Before you go out and buy these two pieces of practice gear, ask at your local driving range if they have any that you can borrow. They will almost certainly have an impact board hanging around, and they may be willing to give you some lie tape. Even if you have to purchase a roll of lie tape, you should only need to spend a few bucks overall. With the lie tape on the bottom of your irons and the impact board on hand, you will be ready to go. Later, we will get into the specifics of how you can complete the test.
You will be happy to know that testing your impact position on the face of the club is even easier. To do so, simply apply some 'impact tape' to the face of your irons and hit a few shots. The point where the ball impacted the face will be reflected on the tape, providing you with instant feedback. Again, you may be able to ask for some impact tape at your local range, or you can buy a roll (either in person or online). As an alternative, if you are having trouble tracking down impact tape, you could just sprinkle some talcum powder on your club face. The powder will be displaced by the ball at impact, leaving you with clear evidence of where on the face the ball was struck.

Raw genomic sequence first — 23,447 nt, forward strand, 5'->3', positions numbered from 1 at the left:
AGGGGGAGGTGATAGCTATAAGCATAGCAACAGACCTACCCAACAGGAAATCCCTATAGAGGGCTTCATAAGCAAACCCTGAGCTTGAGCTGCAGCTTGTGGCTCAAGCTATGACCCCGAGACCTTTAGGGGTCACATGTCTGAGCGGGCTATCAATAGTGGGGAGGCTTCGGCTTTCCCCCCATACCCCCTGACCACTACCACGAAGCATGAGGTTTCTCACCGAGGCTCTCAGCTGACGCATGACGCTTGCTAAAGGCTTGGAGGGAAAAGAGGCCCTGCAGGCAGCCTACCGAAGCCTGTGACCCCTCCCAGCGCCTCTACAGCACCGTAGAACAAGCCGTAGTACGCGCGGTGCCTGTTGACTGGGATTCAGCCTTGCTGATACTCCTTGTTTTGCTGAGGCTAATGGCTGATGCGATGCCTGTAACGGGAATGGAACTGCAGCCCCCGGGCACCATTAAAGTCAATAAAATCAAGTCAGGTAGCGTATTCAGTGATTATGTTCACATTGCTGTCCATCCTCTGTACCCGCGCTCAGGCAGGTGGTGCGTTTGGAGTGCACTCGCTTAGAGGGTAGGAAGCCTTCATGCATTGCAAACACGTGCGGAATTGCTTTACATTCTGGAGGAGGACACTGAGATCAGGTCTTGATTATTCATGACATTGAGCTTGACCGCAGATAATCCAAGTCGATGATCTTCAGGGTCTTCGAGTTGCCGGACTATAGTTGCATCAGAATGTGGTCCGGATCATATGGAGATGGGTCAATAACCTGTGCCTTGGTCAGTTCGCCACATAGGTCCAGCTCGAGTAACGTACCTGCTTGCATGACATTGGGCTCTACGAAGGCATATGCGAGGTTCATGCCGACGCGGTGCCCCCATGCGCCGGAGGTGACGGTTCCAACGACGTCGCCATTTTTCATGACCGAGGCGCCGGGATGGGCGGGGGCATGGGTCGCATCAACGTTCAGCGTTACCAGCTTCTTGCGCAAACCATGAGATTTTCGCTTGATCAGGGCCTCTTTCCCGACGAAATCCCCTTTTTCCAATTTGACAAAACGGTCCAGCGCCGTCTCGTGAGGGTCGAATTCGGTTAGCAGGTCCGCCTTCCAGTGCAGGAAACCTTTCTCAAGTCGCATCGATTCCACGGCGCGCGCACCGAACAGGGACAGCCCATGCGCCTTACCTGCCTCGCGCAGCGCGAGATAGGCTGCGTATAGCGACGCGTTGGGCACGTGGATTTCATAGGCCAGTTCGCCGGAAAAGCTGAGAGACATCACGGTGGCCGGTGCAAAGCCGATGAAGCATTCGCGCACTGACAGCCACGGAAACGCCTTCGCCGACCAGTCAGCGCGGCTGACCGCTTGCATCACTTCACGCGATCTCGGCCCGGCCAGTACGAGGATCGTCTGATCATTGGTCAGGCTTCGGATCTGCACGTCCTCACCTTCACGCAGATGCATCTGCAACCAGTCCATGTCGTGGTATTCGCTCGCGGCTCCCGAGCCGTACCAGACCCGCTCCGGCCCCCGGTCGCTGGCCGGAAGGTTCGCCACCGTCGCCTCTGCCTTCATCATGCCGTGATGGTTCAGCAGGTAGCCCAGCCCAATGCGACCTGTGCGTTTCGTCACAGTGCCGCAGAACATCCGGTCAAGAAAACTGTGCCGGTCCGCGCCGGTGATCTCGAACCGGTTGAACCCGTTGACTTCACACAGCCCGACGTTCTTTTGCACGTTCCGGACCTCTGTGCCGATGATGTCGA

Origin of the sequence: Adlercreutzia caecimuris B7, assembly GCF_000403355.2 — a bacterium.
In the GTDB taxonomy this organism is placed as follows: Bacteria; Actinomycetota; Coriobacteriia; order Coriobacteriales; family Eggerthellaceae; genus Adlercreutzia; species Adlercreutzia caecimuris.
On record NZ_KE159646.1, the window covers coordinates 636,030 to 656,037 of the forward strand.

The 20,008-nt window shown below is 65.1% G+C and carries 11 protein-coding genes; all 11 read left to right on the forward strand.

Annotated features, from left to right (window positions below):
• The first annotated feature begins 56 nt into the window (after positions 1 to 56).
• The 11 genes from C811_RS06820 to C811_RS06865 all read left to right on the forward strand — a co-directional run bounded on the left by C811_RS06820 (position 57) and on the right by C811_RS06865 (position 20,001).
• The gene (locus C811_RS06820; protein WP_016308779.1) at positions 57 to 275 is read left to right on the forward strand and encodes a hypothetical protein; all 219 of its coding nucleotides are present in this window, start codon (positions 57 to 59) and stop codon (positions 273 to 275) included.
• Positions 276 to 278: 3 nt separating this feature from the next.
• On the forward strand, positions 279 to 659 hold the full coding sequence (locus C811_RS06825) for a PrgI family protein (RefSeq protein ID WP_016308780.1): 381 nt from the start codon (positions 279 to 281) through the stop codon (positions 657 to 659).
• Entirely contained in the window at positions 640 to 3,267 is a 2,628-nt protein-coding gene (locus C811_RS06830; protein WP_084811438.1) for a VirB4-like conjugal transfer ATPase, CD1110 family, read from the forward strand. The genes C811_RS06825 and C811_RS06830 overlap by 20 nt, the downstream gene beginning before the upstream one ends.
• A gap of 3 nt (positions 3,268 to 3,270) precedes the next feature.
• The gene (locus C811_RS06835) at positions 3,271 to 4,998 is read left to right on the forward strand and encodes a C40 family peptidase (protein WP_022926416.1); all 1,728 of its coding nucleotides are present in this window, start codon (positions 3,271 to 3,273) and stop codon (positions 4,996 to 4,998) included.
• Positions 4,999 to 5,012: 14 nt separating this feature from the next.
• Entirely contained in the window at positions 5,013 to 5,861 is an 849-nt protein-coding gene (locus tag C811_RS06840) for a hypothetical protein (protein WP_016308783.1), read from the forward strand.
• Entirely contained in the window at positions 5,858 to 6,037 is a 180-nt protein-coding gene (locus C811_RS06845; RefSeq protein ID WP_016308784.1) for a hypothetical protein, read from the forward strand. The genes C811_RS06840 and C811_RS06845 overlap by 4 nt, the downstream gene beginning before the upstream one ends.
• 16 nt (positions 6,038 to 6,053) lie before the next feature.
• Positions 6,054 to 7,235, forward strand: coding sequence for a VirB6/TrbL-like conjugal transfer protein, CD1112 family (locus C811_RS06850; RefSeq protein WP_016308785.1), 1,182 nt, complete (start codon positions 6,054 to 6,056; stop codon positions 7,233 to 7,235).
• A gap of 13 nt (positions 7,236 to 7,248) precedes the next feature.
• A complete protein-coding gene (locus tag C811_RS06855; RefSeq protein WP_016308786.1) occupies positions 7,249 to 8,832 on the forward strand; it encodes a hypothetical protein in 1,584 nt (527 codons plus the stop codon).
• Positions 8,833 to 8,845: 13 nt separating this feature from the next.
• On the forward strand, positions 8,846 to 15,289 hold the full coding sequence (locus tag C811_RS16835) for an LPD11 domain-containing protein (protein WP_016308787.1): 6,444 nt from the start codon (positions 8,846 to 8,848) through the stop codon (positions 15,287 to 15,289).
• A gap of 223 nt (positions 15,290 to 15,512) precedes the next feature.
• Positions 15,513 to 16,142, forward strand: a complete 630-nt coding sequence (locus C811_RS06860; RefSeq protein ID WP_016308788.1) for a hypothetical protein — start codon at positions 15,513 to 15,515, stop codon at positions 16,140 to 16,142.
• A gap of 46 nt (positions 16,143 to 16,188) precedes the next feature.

As you can see, testing your swing in this was does not take very much setup, nor does it take much in the way of a financial investment. Once you know how to check on your impact both on the sole and the face of the club, you can add this check to your usual practice routine. You certainly don't need to check on these points every time you practice, but monitoring any changes from time to time is a good idea. It is always best to catch changes to your swing before they get too far down the wrong road.
Learning from the Sole
In this section, we are going to take a closer look at how you can check on the impact position on the sole of your club, and what you can learn from that information. To perform this test, you should be using one of your middle irons. The seven iron is a popular choice, but you could go up or down a club from that point with no problem. Pick your favorite iron from that section of the bag and get started. Apply the lie tape to the bottom of the club, set up your impact board, and make a few swings. When your swings are completed, turn the club over and check the results.